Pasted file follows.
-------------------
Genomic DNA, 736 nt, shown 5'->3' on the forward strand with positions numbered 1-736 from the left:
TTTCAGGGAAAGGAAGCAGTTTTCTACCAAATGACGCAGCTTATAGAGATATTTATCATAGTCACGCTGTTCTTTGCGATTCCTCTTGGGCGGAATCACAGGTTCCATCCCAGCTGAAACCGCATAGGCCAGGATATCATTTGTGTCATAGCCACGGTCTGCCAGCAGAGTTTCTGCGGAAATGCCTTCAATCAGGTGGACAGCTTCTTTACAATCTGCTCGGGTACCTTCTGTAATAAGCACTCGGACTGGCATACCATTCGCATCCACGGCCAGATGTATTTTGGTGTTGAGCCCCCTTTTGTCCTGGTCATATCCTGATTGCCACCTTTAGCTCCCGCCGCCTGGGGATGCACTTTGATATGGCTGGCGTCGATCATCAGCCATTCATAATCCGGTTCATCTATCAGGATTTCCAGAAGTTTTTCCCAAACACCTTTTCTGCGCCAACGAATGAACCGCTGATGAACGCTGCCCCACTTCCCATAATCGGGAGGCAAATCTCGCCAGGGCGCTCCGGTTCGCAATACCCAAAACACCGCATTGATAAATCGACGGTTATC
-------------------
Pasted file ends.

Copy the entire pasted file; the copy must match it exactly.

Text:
Genomic DNA, 736 nt, shown 5'->3' on the forward strand with positions numbered 1-736 from the left:
TTTCAGGGAAAGGAAGCAGTTTTCTACCAAATGACGCAGCTTATAGAGATATTTATCATAGTCACGCTGTTCTTTGCGATTCCTCTTGGGCGGAATCACAGGTTCCATCCCAGCTGAAACCGCATAGGCCAGGATATCATTTGTGTCATAGCCACGGTCTGCCAGCAGAGTTTCTGCGGAAATGCCTTCAATCAGGTGGACAGCTTCTTTACAATCTGCTCGGGTACCTTCTGTAATAAGCACTCGGACTGGCATACCATTCGCATCCACGGCCAGATGTATTTTGGTGTTGAGCCCCCTTTTGTCCTGGTCATATCCTGATTGCCACCTTTAGCTCCCGCCGCCTGGGGATGCACTTTGATATGGCTGGCGTCGATCATCAGCCATTCATAATCCGGTTCATCTATCAGGATTTCCAGAAGTTTTTCCCAAACACCTTTTCTGCGCCAACGAATGAACCGCTGATGAACGCTGCCCCACTTCCCATAATCGGGAGGCAAATCTCGCCAGGGCGCTCCGGTTCGCAATACCCAAAACACCGCATTGATAAATCGACGGTTATC